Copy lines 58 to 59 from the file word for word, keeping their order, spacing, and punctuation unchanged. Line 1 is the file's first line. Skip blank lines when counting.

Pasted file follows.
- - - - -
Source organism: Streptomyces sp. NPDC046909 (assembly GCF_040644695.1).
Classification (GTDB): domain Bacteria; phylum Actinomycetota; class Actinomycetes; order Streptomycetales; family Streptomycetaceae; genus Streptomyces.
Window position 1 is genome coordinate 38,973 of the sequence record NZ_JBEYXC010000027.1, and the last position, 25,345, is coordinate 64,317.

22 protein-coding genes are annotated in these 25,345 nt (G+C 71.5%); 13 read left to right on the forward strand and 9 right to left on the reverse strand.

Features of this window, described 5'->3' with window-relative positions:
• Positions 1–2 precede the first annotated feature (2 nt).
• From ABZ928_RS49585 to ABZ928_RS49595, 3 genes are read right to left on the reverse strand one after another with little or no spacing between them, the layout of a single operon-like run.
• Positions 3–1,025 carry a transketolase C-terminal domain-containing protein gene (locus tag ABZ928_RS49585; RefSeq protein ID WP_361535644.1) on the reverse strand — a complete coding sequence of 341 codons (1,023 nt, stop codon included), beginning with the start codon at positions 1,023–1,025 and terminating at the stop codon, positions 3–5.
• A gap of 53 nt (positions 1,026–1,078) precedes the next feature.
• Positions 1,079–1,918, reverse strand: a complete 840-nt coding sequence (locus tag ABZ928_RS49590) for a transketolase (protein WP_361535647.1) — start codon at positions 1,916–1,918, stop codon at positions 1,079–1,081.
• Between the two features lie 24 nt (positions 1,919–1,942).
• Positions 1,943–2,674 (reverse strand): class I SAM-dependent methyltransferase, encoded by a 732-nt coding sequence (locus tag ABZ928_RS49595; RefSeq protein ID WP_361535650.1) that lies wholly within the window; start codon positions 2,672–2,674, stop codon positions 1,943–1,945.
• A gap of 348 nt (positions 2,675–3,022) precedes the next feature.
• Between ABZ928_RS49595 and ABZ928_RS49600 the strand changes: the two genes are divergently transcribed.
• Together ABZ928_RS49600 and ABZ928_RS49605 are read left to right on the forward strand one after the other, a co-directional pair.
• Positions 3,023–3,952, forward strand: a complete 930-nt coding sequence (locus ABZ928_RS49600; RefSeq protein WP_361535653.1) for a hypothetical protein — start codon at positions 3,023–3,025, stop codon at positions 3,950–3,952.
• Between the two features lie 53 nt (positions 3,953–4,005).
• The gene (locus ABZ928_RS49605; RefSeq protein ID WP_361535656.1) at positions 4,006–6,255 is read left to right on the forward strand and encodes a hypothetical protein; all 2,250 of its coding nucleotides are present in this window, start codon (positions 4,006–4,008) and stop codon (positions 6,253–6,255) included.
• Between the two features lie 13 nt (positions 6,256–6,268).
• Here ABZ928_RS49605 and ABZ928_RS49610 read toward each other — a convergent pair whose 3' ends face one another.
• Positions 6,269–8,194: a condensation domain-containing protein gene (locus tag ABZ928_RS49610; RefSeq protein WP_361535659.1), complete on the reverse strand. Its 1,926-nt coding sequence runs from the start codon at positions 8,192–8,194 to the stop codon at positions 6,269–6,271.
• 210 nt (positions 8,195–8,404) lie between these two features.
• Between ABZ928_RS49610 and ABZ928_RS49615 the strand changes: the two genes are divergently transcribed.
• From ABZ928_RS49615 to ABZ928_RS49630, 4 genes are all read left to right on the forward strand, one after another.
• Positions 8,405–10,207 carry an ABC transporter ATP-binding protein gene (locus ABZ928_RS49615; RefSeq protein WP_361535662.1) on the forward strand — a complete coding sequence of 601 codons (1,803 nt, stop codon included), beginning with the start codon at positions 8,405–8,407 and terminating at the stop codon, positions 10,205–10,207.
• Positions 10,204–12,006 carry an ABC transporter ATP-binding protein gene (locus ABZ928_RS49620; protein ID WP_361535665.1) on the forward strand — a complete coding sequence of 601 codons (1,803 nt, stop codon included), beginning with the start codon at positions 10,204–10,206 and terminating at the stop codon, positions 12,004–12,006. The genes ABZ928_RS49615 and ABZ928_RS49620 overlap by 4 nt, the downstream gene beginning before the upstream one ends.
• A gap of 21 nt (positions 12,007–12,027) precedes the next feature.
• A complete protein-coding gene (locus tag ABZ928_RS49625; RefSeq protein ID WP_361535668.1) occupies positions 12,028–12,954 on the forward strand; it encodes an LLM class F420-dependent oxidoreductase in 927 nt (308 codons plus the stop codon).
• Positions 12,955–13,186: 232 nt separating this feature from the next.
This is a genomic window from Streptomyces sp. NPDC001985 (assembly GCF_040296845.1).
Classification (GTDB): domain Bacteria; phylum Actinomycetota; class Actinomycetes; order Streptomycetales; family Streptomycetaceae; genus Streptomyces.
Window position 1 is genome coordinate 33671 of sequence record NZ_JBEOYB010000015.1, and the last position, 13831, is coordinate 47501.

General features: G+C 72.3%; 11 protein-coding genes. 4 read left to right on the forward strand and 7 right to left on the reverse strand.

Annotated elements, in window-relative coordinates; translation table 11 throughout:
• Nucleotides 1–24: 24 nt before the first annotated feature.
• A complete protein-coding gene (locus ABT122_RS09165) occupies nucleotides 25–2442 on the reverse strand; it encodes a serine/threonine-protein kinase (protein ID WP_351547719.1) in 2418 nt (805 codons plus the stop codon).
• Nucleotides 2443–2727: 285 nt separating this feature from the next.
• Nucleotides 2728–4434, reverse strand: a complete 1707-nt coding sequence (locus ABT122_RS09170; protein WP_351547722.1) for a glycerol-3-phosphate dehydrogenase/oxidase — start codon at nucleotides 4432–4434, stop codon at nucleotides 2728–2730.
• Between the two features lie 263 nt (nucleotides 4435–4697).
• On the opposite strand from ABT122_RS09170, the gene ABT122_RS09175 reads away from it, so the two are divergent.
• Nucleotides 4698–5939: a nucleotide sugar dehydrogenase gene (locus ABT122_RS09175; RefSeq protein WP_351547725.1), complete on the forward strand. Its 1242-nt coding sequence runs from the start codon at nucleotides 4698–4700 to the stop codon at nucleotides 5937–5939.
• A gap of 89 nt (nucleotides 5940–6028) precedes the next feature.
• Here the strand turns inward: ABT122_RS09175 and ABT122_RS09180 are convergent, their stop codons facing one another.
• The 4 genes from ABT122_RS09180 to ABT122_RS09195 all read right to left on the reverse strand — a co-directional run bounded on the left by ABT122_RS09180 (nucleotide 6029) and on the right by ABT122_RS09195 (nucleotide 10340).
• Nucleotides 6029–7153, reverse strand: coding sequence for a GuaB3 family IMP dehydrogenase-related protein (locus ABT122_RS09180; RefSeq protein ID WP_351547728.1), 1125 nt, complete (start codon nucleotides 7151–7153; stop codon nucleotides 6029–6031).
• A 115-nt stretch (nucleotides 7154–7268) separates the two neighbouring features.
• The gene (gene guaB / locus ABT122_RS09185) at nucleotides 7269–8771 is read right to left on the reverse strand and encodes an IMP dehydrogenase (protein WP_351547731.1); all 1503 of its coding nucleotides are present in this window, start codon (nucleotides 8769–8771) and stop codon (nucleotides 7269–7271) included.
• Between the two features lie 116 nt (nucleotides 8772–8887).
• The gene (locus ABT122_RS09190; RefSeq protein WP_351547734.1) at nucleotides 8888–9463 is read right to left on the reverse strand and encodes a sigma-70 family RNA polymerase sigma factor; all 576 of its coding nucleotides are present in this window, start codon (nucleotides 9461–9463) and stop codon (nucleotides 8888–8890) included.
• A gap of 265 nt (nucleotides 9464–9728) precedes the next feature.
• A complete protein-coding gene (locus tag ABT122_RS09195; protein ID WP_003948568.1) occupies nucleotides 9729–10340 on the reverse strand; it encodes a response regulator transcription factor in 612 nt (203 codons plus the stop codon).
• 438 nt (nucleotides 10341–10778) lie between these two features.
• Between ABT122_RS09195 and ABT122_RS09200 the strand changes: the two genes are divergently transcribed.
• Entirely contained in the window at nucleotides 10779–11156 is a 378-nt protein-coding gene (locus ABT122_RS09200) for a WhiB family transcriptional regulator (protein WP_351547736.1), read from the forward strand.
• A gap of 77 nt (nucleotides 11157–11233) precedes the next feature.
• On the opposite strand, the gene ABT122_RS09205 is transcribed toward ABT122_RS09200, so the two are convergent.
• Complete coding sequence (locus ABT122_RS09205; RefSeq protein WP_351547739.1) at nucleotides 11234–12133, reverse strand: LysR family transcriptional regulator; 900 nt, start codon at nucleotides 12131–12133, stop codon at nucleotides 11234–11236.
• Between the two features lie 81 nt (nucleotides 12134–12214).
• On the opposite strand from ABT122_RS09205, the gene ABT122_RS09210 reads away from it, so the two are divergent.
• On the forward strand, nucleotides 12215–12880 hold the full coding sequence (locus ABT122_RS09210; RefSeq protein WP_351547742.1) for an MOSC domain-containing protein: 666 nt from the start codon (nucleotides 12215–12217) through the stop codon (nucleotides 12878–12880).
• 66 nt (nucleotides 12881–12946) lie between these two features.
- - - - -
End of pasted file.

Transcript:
• Between the two features lie 81 nt (nucleotides 12134–12214).
• On the opposite strand from ABT122_RS09205, the gene ABT122_RS09210 reads away from it, so the two are divergent.